3 Best Campgrounds in the Smoky Mountains

Best Campgrounds in the Smoky Mountains

Looking for some of the best campgrounds in the Smokies? While there are plenty of campgrounds to choose from in the park as well as the surrounding areas, one of our favorite ways to experience the Great Smoky Mountains is by camping in one of their many frontcountry campgrounds.

Since the Great Smoky Mountains span over quite a few miles (as do the campgrounds!), it is hard to know which campground to choose, much less what the pros and cons are of each of the different frontcountry locations. 

One of the biggest perks of camping in one of the frontcountry campgrounds is having easier access to some of the park’s busier areas, especially during peak season. Quicker access to some of the best hiking trails in the Smoky Mountains and other activities within the park boundaries is something to consider when thinking about which area you want to camp in.

Best Campgrounds in the Smoky Mountains

Read on to learn more about three of our favorite campgrounds IN the Great Smoky Mountains National Park, why we love them, as well as nearby activities to check out while you are there!

Cades Cove Campground

About Cades Cove Campground

Although this campground is in a remote area of the park, this is no doubt a favorite camping spot for many. Nestled right at the entrance of the popular 11-mile Cades Cove Loop, this is a great place to explore and play in the Great Smoky Mountains year round.

Some of the first European settlers arrived in the cove around 1818. Many of the original structures from these early settlers are still standing in Cades Cove today.

Best Campgrounds in the Smoky Mountains
John Oliver Cabin on the Cades Cove Loop Road

As you take a drive around the one-way loop, there are plenty of places to stop and take a peek into the lives of these early settlers (cabins, churches, gristmills, cantilever barns and more). And also be sure to keep an eye out for bear, deer and other wildlife sightings around the loop that are typically very common.

Grist Mill in Cades Cove

The closest town to Cades Cove campground is the quaint little town of Townsend which is known as the “peaceful side of the Smokies”. There you will find a handful of stores to grab some necessities or you can even stop by a few of the favorite local restaurants (like Burgermaster!) to grab a bite to eat.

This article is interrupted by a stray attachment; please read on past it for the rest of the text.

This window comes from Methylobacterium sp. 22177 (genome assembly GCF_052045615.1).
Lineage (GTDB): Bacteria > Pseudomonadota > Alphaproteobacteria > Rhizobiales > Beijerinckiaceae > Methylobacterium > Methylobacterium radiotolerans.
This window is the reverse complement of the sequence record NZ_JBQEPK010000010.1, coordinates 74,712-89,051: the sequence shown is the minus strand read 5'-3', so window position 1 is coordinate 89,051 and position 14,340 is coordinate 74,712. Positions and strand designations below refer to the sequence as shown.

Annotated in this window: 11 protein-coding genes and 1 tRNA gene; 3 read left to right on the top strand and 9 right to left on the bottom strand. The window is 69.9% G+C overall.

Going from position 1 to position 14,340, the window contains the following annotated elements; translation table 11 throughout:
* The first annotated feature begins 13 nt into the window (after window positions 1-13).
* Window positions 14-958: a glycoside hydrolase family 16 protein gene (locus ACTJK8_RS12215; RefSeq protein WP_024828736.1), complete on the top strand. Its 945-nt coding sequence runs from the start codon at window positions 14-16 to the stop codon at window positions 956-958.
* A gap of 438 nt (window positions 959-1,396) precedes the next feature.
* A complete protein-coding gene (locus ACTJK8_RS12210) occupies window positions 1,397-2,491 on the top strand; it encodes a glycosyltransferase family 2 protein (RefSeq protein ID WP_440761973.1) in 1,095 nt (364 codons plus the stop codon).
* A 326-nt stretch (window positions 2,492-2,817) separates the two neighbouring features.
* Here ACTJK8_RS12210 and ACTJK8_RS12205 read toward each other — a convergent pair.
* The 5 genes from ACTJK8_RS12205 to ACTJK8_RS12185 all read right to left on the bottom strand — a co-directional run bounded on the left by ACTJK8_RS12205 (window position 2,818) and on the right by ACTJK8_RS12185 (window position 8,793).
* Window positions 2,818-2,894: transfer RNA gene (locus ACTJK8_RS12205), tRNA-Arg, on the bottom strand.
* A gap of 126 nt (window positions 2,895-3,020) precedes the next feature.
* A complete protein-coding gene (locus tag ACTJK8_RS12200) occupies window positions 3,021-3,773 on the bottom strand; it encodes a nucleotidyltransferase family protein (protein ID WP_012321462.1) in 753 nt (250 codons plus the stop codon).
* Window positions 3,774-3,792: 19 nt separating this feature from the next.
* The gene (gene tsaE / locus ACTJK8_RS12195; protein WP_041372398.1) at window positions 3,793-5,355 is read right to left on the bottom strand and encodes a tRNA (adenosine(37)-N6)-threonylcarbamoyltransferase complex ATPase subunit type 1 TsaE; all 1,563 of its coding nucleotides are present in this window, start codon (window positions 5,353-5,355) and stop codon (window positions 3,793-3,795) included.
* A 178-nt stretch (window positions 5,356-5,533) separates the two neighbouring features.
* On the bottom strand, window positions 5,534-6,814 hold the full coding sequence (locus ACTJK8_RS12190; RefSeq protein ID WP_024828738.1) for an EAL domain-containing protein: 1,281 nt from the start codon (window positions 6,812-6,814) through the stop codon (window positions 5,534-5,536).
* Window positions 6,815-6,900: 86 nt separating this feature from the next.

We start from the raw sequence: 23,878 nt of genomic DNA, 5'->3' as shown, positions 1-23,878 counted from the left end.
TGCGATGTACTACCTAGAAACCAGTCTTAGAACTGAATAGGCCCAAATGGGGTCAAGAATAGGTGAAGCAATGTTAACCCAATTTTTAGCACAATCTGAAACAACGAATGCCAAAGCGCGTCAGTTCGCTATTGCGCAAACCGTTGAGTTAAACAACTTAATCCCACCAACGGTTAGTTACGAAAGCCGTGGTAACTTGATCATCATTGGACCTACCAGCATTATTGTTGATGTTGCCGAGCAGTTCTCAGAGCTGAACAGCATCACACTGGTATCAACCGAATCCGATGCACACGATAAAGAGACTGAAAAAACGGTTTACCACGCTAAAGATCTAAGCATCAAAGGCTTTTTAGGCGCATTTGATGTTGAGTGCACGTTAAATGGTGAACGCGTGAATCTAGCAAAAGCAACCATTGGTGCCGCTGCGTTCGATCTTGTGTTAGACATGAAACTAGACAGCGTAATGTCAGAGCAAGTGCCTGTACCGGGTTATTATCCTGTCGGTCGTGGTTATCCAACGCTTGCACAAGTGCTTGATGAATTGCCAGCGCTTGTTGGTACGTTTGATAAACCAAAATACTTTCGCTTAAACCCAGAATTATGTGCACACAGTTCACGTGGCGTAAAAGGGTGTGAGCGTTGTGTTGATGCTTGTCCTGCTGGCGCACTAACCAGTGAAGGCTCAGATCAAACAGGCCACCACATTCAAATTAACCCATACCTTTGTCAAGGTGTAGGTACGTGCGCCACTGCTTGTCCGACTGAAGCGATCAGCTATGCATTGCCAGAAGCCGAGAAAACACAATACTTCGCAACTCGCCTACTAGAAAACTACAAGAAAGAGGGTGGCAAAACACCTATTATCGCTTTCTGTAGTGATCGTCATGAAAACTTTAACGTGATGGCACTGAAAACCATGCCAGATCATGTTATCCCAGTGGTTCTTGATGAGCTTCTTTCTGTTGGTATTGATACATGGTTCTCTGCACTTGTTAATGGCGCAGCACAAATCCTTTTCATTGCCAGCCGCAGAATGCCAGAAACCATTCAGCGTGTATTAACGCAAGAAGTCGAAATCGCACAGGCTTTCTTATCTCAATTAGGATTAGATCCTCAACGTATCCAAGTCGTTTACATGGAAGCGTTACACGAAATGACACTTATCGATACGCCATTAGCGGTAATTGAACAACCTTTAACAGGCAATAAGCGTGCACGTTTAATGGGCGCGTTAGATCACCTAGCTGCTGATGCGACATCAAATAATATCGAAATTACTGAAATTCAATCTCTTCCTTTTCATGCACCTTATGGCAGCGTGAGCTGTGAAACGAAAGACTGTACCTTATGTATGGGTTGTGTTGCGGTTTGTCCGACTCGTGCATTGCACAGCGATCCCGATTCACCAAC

Nearby Activities

While there are plenty of short trails around the loop to historic structures like John Oliver’s Cabin or Elijah Oliver’s homeplace, definitely consider hiking to Abrams Falls while you are there. The Abrams Falls Trailhead is halfway through the loop and is a 5 mile roundtrip hike that is absolutely worth the view of the beautiful waterfall. 

Best Campgrounds in the Smoky Mountains

Another popular activity in Cades Cove is bike riding around the 11 mile loop (there are also roads that cut across if you don’t want to go the whole way!) Bike rentals are available during peak seasons, so be sure to check out the dates and times available if you want to do that.

Bike Riding in Cades Cove

There are horse rides (and carriage rides, too!) available seasonally at the Cades Cove Riding Stables right around the corner from the campground, which is also a super fun way to experience the cove.

Elkmont Campground

  • Cost per night: $25 – $27
  • Tent and RV sites available (200 Tent/RV sites + 20 walk-in sites for tents)
  • Reservation Required (no first-come)
  • Reserve Online: Recreation.gov – Elkmont Campground

About Elkmont Campground

While typically only open mid-May through early October, Elkmont Campground is more centrally located within the Smokies, allowing easier access to some of the favorite places of interest in the GSMNP.